Forget everything you know about exams and revision: if you're taking AS exams this year, it's time to break those bad habits you picked up at GCSE.
“In GCSE, I could mess around, not study at home - yet I got 7 passes including English and Maths,” says Whatsmyusername. At AS level things are different, and if you don’t work hard you may get a disappointing surprise on results day.
So what do you need to change? Here are three things you need to do to make the jump and ace your AS level exams.
“In my experience, at GCSE, the teachers really push you and get annoyed if you don't come to class, don't do classwork or homework and all that,” says megadon 073.
This changes at sixth form, as you have a lot more freedom. “At A-level, the onus/responsibility is on you,” continues megadon073. Having more independence is great, but it’s all too easy to slack off now you don’t have outside pressure of school and teachers to keep you motivated. Don’t fall into the trap. “If you don’t want to do homework or go to class it's your choice, it's your life and your grades.” Says megdon073.
“In A levels you REALLY have to study at home, and focus. Otherwise there is no way you'll be able to do well like you did in GCSE,” Whatsmyusername warns.
Your revision is your responsibility - so make sure you've got a plan and are ready to roll. Get your friends on side to encourage each other, and make sure you take charge of your own learning.
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As well as having more independence at college, you also have more responsibility outside the classroom. Meguana points out that “part-time jobs, driving lessons, relationships, extracurriculars you're doing to 'pimp' out your UCAS,” will all eat into your time.
“It's life's surroundings that makes things more complex,” agrees DanielWhit. “You go from ‘everyone is there, all the time, you all study’ to ‘most people are there, most of the time, most of you study’ - there are more distractions in life.”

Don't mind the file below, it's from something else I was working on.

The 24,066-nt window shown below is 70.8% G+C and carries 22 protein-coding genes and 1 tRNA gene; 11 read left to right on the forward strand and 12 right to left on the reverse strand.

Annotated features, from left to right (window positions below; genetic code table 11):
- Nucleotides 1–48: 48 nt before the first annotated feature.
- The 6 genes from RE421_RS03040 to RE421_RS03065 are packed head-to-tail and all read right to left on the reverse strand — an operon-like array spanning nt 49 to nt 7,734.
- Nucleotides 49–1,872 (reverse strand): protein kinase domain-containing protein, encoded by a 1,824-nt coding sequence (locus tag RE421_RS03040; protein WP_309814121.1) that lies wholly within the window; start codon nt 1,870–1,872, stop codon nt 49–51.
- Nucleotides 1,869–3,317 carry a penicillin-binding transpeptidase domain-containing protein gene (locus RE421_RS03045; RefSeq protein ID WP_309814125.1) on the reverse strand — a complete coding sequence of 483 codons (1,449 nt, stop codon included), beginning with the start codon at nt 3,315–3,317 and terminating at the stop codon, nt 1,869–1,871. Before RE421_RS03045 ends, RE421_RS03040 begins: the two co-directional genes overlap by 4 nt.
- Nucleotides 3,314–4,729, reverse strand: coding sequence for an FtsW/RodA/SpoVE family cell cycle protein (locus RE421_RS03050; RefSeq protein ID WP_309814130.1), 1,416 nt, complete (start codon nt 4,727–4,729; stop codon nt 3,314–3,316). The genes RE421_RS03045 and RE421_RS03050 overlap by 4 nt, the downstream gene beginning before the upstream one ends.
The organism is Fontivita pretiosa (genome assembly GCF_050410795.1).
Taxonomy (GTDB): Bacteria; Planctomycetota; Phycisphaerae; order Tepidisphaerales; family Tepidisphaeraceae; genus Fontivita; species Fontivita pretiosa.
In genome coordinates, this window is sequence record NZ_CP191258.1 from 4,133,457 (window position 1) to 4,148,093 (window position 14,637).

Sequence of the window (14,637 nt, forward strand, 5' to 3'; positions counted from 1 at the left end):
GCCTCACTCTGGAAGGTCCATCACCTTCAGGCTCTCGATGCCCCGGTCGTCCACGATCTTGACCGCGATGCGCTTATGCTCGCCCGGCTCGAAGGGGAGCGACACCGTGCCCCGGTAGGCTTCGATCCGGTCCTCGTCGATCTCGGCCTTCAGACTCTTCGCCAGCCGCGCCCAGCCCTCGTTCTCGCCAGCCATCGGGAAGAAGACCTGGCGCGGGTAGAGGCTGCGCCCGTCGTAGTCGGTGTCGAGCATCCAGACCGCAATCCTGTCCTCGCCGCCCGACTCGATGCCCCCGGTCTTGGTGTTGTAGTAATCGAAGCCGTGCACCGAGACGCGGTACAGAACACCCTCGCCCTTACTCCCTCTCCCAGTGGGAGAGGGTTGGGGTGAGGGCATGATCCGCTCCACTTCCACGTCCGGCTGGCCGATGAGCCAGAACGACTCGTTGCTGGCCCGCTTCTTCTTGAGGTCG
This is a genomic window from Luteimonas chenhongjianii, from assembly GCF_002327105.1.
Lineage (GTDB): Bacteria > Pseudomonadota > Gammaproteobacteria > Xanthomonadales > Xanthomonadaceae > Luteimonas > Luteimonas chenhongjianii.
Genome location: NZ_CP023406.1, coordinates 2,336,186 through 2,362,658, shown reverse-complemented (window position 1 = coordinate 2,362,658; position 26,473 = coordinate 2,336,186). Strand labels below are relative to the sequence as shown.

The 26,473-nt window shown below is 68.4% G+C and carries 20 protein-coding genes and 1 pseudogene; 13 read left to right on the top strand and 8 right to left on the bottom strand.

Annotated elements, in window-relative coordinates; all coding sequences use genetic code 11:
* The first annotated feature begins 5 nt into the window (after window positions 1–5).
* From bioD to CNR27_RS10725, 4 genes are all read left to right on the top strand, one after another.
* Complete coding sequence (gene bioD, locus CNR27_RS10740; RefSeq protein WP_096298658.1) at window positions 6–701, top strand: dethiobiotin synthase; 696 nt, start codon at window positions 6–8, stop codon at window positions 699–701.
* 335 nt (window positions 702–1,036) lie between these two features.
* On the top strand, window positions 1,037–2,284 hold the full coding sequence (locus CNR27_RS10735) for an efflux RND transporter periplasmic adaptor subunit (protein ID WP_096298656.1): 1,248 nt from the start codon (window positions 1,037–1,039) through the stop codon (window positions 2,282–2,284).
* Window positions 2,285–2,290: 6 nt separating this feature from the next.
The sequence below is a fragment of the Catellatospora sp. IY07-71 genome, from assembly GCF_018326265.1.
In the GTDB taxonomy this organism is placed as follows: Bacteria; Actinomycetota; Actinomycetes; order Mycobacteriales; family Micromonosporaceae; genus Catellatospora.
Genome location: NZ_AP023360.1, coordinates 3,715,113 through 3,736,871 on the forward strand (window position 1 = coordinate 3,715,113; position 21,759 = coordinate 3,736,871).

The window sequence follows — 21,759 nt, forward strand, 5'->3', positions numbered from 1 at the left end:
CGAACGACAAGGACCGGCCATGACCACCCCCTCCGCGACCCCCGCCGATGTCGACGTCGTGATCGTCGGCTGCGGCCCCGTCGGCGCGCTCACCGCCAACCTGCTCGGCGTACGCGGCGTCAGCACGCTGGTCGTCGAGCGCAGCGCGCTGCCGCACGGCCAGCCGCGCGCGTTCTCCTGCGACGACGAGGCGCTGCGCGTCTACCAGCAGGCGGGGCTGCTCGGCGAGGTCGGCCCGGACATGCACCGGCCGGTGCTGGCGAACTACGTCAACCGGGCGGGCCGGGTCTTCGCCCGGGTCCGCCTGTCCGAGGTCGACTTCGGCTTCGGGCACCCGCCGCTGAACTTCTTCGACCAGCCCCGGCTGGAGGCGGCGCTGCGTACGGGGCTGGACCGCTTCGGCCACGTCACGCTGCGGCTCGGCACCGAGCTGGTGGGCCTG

You’ll need to make sure you’re balancing your studies and enjoying your free time. Burning the candle at both ends will only lead to burn out, so look after yourself, especially during the revision season.
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“The reason why I found the jump to AS difficult was because we'd never been told what to do, as in how to study or how much work we needed to put in,” says Blues Clues. At AS level the standard expected goes up – you can’t get by any more with little or no revision. “My brother never studied at GCSE, but still did well. Then he did the same thing at A levels and was devestated when he got terrible grades,” says amamsy.
“There is the shock of 'I'm doing less subjects! This is great!” says Fawkedgirl33, who goes on to say that this is soon followed by the realisation that the courses are more in depth and difficult. This is particularly true as the year goes on. So don’t be fooled, there’s more work than you think.
“As for the content it is not normally the content which is hard, it is learning it all and then applying it in the exams” says kingdoo. “In the exams they normally get you to apply the knowledge to new situations which can throw people off.”
“What really caught me out was the exam jump. Knowing the content isn't enough, you need to know the exams,” confirms loperdoper.
You need to be aware of this and make sure that you revise properly for you exams and keep on top of your studies. Attend all your lessons, and go to revision sessions so you understand the exam technique. Don’t be fooled by ‘free periods’. They aren’t actually free – make the most of them to crack on with revision so that you have more time outside of sixth form to focus on relaxing and re-energising.
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Have you changed your revision habits for AS level? Let us know in the comments below.